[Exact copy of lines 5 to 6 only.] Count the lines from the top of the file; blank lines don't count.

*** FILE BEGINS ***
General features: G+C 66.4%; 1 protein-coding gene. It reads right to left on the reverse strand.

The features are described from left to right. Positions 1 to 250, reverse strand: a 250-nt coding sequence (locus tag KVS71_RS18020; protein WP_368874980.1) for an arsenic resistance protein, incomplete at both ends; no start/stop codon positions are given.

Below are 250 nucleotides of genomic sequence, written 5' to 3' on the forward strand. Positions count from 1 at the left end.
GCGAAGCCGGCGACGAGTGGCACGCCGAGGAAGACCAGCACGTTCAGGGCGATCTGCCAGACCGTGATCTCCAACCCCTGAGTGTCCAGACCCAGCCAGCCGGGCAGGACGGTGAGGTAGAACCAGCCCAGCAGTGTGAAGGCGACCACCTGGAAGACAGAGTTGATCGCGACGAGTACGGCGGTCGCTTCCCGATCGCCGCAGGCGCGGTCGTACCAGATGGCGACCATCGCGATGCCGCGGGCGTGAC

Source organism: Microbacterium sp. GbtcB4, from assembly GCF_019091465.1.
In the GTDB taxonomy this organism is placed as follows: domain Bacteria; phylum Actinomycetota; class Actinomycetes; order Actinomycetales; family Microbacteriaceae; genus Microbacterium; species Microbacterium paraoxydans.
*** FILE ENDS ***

Source organism: Microbacterium sp. GbtcB4, from assembly GCF_019091465.1.
In the GTDB taxonomy this organism is placed as follows: domain Bacteria; phylum Actinomycetota; class Actinomycetes; order Actinomycetales; family Microbacteriaceae; genus Microbacterium; species Microbacterium paraoxydans.